It would work.

Logicalis lands mega air traffic computer deal. Yes, that Logicalis


Re: Quite feasible

This would be unworkable on approach and departure at busy airports/terminal areas.

F-35s grounded by spares shortage


Re: F-111 : extrapolating a couple of the above mentions

Complete baloney.

Fixed-wing aircraft cannot maintain altitude whilst pointing the nose down, unless you mount the wings with an extremely odd chord-line angle, or have vectored thrust. The F-111 has neither.

Auto-makers told their autopilots need better safeguards


Re: Still say

Yes I really do have 20,000 hours and was merely replying to your comment: "So many people with no idea of what an autopilot does ready to criticise."

But go ahead and carry on arguing with yourself, because nowhere did I say that autopilots don't need monitoring.

With a genuine 20,000 hours I can tell you that "relying on experience..." is absolutely NOT dangerous

at all; it's the exact opposite.


Re: Still say

Some of us have plenty of autopilot time, thanks.

20,000 hours enough?

Five ways Apple can fix the iPhone, but won't


Feature request

How's about a £500 cash-back feature!

DJI strips out code badness, reveals some GPL odds 'n sods


A terrorists wet-dream, this. Park a drone on the approach to any major airport's runway? Yes please.

Send explosives into a prison? Fantastic.

What are the positives that outweigh those negatives, then?

BAE Systems' autonomous research aircraft flies itself to Scotland


Just 2 words: Embedded Cumulonimbus.

Now sort claiming you can deliver (like you know, AEW Nimrod), BAe bull-shitters.

Airbus issues patch to prevent A350 airliner fuel tanks exploding


Re: No thanks!

As with most things in aviation, these issues were "identified" only after people died....in a Boeing 747.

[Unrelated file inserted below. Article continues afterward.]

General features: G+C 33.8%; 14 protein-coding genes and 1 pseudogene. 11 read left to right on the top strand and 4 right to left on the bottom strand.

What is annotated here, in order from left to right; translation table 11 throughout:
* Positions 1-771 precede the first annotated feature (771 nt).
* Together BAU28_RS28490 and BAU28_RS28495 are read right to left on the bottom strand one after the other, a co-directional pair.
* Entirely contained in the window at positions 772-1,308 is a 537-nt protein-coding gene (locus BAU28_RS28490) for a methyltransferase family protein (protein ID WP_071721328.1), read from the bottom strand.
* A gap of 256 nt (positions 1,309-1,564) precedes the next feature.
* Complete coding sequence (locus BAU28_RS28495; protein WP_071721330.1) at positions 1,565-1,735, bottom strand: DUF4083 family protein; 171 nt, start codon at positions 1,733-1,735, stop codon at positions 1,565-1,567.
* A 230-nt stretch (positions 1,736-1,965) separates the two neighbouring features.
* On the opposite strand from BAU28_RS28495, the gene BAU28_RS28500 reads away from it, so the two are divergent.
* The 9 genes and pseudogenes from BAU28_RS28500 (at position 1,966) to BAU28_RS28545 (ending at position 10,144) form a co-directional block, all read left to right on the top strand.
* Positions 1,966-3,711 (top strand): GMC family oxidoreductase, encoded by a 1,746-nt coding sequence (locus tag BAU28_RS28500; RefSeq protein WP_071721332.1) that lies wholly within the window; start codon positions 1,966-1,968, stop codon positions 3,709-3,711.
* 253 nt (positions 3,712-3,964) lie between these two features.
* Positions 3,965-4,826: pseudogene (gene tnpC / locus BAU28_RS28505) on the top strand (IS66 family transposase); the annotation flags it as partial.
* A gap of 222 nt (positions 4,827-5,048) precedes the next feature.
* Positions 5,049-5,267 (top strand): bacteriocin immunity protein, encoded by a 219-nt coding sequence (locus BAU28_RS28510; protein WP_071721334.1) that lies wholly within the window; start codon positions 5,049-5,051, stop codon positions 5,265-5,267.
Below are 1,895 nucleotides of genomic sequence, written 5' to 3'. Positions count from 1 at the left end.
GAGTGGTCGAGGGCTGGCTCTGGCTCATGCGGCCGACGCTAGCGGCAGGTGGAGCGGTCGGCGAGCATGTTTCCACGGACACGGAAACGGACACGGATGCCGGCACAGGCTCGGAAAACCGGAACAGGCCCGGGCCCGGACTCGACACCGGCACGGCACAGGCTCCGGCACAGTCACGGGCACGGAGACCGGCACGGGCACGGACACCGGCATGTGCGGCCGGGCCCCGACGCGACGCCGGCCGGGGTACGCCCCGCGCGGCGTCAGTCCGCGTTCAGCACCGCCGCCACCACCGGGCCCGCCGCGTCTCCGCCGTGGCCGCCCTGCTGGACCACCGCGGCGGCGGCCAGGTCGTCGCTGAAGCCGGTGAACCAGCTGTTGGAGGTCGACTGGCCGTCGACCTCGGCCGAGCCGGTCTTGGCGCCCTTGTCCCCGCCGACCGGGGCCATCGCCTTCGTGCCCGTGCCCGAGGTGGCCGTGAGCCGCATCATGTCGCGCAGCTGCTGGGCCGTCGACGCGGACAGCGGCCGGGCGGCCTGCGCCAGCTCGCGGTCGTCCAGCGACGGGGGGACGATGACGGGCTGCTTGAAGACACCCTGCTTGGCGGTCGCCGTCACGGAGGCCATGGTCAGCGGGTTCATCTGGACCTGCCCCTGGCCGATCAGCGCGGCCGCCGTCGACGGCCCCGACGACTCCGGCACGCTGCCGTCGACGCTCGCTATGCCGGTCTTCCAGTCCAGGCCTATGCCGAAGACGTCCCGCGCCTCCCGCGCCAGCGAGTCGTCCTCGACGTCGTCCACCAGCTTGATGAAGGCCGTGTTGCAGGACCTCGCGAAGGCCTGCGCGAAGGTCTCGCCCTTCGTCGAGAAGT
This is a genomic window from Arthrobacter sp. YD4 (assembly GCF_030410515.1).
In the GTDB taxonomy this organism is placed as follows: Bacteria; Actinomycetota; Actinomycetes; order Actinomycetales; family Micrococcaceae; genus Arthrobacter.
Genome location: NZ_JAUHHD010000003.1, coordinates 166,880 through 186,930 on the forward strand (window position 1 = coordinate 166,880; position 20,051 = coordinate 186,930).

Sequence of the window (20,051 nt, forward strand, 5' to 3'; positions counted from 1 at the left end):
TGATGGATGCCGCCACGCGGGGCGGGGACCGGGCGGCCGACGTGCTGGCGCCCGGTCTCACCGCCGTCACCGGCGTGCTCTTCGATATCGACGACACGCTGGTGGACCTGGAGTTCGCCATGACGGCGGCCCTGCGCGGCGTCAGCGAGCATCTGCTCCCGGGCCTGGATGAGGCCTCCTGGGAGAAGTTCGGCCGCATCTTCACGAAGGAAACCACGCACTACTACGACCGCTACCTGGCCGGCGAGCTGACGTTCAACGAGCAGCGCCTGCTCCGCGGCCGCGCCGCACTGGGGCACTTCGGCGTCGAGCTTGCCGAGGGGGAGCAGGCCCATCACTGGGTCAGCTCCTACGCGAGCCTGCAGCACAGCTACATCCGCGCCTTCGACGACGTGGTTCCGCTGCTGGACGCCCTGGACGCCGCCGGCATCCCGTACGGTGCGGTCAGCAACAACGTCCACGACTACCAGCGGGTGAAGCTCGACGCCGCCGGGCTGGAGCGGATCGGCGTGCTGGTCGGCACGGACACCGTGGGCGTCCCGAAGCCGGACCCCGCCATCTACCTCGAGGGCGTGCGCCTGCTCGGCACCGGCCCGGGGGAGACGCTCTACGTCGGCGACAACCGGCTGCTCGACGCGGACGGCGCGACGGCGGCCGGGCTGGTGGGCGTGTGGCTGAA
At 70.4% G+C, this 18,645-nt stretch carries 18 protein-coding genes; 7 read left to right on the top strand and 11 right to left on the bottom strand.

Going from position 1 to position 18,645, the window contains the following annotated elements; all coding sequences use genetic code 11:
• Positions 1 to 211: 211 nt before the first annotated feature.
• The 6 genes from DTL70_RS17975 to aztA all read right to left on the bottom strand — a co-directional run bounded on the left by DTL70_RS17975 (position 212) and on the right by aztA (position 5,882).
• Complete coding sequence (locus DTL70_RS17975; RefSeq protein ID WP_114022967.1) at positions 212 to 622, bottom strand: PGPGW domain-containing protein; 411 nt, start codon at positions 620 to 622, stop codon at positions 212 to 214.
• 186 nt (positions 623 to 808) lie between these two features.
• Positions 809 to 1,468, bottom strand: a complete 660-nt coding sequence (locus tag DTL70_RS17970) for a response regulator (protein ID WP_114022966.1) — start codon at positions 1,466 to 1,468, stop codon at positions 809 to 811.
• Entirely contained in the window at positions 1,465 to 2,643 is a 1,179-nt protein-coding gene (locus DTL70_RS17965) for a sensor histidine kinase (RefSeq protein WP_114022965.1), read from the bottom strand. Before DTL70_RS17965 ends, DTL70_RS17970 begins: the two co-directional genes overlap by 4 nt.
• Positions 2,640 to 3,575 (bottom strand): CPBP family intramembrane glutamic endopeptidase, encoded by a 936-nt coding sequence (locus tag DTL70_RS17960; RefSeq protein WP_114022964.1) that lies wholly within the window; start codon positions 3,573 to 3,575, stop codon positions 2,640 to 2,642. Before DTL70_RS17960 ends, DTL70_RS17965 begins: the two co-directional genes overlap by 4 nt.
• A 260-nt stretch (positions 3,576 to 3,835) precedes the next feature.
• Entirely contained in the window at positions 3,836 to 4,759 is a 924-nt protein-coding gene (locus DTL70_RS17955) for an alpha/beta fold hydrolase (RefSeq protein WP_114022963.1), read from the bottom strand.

Not A350-specific, at all. I would argue that they've just made the A350 even safer than ever.

Elon Musk among 116 AI types calling on UN to nobble robo-weapons before they go all Skynet


Re: Geneva Convention?

Pretty sure HARM is not automated. However, Patriot, THAAD and S-300 definitely are.

Patriot has already killed at least 2 British Tornado pilots (on approach to Dhahran, their IFF failed and they were shot down......about 10 years after the Iraq war; no-one thought to turn the Patriots off).

Boeing preps pilotless passenger flights – once it has solved the Sully problem, of course


Re: The industry is also facing a severe shortage of pilots

Pilots are blamed when they cannot recover from a (most-likely) systemic failure. That could be bad weather, lack of experience/training/currency, fatigue (through tiring rosters and a company that doesn't care/piss-poor regulator like EASA), ATC issues, engineering, all sorts. As the last line of defence, they usually get the blame ("they should have saved the aircraft"), but almost always it is a huge line-up of "holes" in the system that lead up to an accident.

On the surface, AF447 was "pilot error", but the Pitot probes were known to be faulty (and replacements were in the hangar for years) and the second officer had almost no real stick-time (all done in the simulator, so no-one knew he would freeze in panic in a real aircraft), etc., etc..

Pilots make probably thousands of saves per day world-wide; usually by anticipating systemic failures early and heading them off before anyone even notices. Mistakes are obviously made, but error-detection and error-recovery methods are probably the most rigorous in any industry.

I don't think that an automated system is going to get anywhere near as capable as a human for a long, long time. I certainly won't fly in one, ever.

Browser trust test: Would you let Chrome block ads? Or Firefox share and encrypt files?


Pi-hole will be ready, no matter what they do.

Autonomous driving in a city? We're '95% of the way there'


It's a Mercedes_benz driver's God-given right to hog the outside lane forever. See how often that is true.

HMS Windows XP: Britain's newest warship running Swiss Cheese OS


Re: All this has happened before

It was a standard tape and it was used to load mission (navigation) data. In flight, it could be used to play music through the intercom. However, given the musical tastes of Navigators, it rarely was for long!

Blue Circle radar was applicable only to the F2/F3 Air-Defence version; the ground-attack/strike version radar was much simpler and worked well from day one.